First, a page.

You know, you always get asked should you buy travel insurance, should you get extra medical insurance when you're traveling? What's the bottom line here?
ANDREW RUBIN, HEALTH CARE CONNECT: The bottom line here is people don't think about this when going on a vacation.
HARLOW: I do. Not always.
RUBIN: Most people don't think about health care and the answer is you should always have health insurance whether in this country or leaving this country and going on a vacation.
HARLOW: When you look at Medicare, for example, this is something you really have to be careful about. It doesn't always cover you when you're out of the country?
RUBIN: This was really surprising to me. When you leave the United States, and a lot of people do, particularly this time of year, Medicare, traditional Medicare, not supplemental plans or advantage plans, but a lot of people get their straight Medicare, Medicare does not cover you when you're outside of United States. So, if you're traveling through Europe, you're out of luck if you get sick.
HARLOW: And what about specific illnesses to watch out for this summer when traveling abroad? Obviously, swine flu a big scare last year, a lot of issues with illnesses on cruise ship, anything that's come up this year?
RUBIN: Listen, I'm not a doctor, but nothing that's been in the news that people need to be worried about, but what's important here is that people, again, don't plan on getting sick. So, what you want to be prepared for the event that you do get sick. But, that could be running around a cruise ship deck and twisting your ankle. You may end up in on the cruise ship infirmary and have bill medical bills.
HARLOW: And what about COBRA? Some people are using time between jobs, they're covered by COBRA, they're using that time to take a trip?
RUBIN: So, what's important here is to understand what your coverage is. so, before you even get to COBRA you need to understand if your existing medical insurance has a benefit if you're traveling outside the United States. So, you need to check with your employer and if you buy insurance directly through the insurances company, check with your insurance company. If you're on COBRA, that means you've lost your job, but your existing insurance plan continues. So, if you have the benefit when you were working, you have the benefit now when you're not working.
HARLOW: I think a lot of people go on vacations and they just assume, well, if something dramatic happens to me I'm going to be taken care of. It's just not always the case. Often times you're going to pay out of pocket. It's worth buying health insurance generally traveling outside the United States, somewhere especially foreign. You want it, where can you buy it, right now?
RUBIN: It's actually really easy to get, and, but, again, the devil's always in the details on this information. So, you can buy it through the travel company you booked your vacation with. You can, a lot of credit card companies sell this when booking on your credit card and you can go an the Internet do an Internet search or you may even be able to get a supplemental policy through your insurance company.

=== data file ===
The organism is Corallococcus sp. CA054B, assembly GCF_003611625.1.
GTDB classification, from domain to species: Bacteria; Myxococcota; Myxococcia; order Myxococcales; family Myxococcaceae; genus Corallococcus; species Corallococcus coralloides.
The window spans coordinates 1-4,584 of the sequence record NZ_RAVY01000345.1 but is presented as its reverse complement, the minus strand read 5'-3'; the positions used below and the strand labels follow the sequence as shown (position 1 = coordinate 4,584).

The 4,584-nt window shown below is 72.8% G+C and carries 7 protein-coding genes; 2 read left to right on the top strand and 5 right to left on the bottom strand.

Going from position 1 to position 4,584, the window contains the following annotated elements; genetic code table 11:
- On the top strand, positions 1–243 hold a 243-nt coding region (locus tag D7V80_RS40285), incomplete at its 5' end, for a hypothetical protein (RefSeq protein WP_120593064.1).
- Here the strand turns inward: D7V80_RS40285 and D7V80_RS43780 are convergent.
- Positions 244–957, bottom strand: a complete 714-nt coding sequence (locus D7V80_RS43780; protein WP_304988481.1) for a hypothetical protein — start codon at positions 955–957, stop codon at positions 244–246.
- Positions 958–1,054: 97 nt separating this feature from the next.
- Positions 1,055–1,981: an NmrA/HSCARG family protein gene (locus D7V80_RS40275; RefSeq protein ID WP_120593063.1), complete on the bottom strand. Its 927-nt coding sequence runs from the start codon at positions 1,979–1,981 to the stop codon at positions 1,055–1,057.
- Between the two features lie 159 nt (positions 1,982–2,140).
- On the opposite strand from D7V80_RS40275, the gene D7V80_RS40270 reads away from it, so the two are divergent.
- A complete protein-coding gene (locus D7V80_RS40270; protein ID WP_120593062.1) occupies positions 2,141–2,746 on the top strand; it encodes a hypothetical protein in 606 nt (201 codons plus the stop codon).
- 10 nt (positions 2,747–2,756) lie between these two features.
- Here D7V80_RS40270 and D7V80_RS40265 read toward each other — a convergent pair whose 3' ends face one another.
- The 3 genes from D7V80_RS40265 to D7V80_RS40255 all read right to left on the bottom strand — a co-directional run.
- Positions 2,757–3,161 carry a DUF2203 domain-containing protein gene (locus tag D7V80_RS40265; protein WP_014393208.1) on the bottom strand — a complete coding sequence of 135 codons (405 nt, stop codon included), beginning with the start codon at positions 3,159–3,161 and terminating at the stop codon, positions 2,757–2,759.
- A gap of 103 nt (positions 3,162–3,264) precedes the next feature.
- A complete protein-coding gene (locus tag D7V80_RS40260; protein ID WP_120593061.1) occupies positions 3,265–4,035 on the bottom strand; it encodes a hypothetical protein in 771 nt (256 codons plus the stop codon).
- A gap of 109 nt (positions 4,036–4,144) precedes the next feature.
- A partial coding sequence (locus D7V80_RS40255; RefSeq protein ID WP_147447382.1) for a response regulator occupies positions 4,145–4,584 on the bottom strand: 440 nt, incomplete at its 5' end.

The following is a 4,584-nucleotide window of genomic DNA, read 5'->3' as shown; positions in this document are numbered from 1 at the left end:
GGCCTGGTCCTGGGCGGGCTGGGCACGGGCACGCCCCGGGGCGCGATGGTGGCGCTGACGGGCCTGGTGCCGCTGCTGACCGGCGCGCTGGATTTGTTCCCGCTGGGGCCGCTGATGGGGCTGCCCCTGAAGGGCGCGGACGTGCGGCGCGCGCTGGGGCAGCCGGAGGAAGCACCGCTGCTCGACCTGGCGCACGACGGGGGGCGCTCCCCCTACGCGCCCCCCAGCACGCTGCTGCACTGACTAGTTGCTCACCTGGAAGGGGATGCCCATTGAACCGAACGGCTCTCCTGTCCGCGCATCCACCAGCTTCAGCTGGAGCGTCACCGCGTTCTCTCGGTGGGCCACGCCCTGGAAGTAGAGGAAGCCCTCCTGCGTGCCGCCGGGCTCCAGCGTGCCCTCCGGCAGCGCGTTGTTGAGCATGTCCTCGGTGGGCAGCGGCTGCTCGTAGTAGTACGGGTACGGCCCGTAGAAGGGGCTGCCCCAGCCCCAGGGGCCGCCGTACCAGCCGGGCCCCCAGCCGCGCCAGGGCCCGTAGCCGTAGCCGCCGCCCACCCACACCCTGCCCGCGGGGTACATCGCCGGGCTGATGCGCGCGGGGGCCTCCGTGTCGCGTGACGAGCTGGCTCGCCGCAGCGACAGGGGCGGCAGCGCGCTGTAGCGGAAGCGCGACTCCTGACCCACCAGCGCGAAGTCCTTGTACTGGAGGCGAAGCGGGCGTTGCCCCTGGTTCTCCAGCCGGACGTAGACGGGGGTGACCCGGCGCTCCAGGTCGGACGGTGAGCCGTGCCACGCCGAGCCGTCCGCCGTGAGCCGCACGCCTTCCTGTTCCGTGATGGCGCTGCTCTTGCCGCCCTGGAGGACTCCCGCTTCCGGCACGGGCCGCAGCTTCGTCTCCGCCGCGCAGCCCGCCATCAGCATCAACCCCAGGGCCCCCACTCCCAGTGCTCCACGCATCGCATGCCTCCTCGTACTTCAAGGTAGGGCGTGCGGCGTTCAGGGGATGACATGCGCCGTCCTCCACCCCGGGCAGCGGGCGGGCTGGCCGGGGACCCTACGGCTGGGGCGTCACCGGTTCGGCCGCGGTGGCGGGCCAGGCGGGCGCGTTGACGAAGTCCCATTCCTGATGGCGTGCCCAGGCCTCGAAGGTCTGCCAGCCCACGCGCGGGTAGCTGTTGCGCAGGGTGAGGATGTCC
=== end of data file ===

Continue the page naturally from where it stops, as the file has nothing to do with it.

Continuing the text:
The key is know what you're buying. So, like any health insurance plan, they're going to have deductibles and co-pays and they're going to exclude certain services. And remember, we've talked about this on many shows, if you have a pre-existing condition you're automatically disqualified from the health care. So, the key here, know what you're buying before you buy it. It can be very inexpensive and it can be expensive. So, read the fine print.
HARLOW: Read the fine print, know what you're buying, but it can certainly be worth the time and the money to look into it.
RUBIN: I always say, be prepared. Never not have health insurance if you can avoid it.
HARLOW: That's great advices, thanks so much Andrew, appreciate it. Thanks for being here.
All right. How to turn your favorite pastime into a business that you are passionate about? We'll tell you, straight ahead.
HARLOW: All right. Well, let's be honest, everyone wants to do something that they're passionate about for a living. But, have you thought of turning your hobby into a business? Rod Kurtz is the executive editor of AOL Small Business here to tell us all just how to do that.
ROD KURTZ, AOL SMALL BUSINESS: Good to see you. We were just talking about our favorite hobbies.
HARLOW: I know mine's running, but you said you can't make any money doing it.
KURTZ: Unless you won a marathon.
HARLOW: Yeah, that's not going to happen. OK, you say there's some important questions, though, that you have to ask yourself if you really think you're going to turn what you really like to do into a business. What are those questions?
KURTZ: Well, absolutely. The most important question is do you really love it? Because when you turn something you love into a business, when you're an entrepreneur it's a 24/7 activity, you're going to be surrounded by this all the time. And something that you think might be fun once or twice a week, when you're doing it day in and day out, all day, all night, if you don't love it, this is not the career for you.
HARLOW: If you don't like walking your dog, you might not want to be a dog walker.
HARLOW: What hobbies do you think really parlay into a small business venture, because certainly they don't all.